Hiral P Harsora v. Kusum Narottamdas Harsora, 2016 (167) AIC 5 (SC).


The Hon’ble Supreme Court has held that returned candidate is not voter, must be established.
The Hon’ble Ranjan Gogoi and P.C. Pant, JJ., have held that under section 100(1)(d), an election is liable to be declared void on the ground of improper acceptance of a nomination if such improper acceptance of the nomination has materially affected the result of the election. This is in distinction to what is contained in section 100(1)(c) i.e., improper rejection of a nomination which itself is a sufficient ground for invalidating the election without any further requirement of proof of material effect of such rejection on the result of the election. The above distinction must be kept in mind. Proceeding on the said basis, we find that the High Court did not endeavour to go into the further question that would be required to be determined even if it is assumed that the appellant — returned candidate had not filed the electoral roll or a certified copy thereof, and, therefore, had not complied with the mandatory provisions of section 33(5) of the 1951 Act. In other words, before setting aside the election on the above ground, the High Court ought to have carried out a further exercise, namely, to find out whether the improper acceptance of the nomination had materially affected the result of the election petition. This has not been done notwithstanding issue No. 6 framed which is specifically to the above effect. The High Court having failed to determine the said issue i.e., issue No. 6, naturally, it was not empowered to declare the election of the appellant returned candidate as void even if we are to assume that the acceptance of the nomination of the returned candidate was improper.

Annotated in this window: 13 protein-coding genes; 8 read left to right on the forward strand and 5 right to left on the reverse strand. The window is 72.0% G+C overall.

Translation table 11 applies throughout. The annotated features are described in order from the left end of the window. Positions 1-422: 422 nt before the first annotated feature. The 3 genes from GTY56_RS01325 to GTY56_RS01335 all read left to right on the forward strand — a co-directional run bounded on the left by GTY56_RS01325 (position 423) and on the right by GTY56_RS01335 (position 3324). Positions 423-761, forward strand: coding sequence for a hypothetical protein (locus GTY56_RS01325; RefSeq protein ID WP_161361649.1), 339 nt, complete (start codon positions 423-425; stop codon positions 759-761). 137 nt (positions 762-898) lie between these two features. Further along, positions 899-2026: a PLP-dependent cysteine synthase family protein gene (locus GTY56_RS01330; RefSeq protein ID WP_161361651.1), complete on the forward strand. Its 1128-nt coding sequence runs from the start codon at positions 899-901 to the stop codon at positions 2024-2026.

Under section 100(1)(a) the election of the returned candidate is liable to be declared void if, inter alia, he was not qualified for membership of the Parliament or the State Legislature, as may be. Section 5 of the 1951 Act deals with qualifications for membership of a Legislative Assembly of a State which, inter alia, requires a candidate to be an elector of any Assembly constituency of the State. To declare an election void under section 100(1)(a), it must, therefore, be established that the returned candidate is not a voter of any Assembly constituency of the State.

Rajendra Kumar Meshram v. Vanshmani Prasad Verma, 2016 (167) AIC 28 (SC).


The Hon’ble Supreme Court has held that accused is innocent unless proved guilty.
The Hon’ble V.G. Gowda and A.K. Goel, JJ., have held that before considering this aspect with reference to the evidence on record, we may advert to the settled principles of law dealing with the issues arising in the present case. The approach to be adopted by the court generally in appreciating the evidence in a criminal case as also the approach of the Appellate Court is discussed in several decisions of this Court, some of which have been cited by the learned counsel for the parties.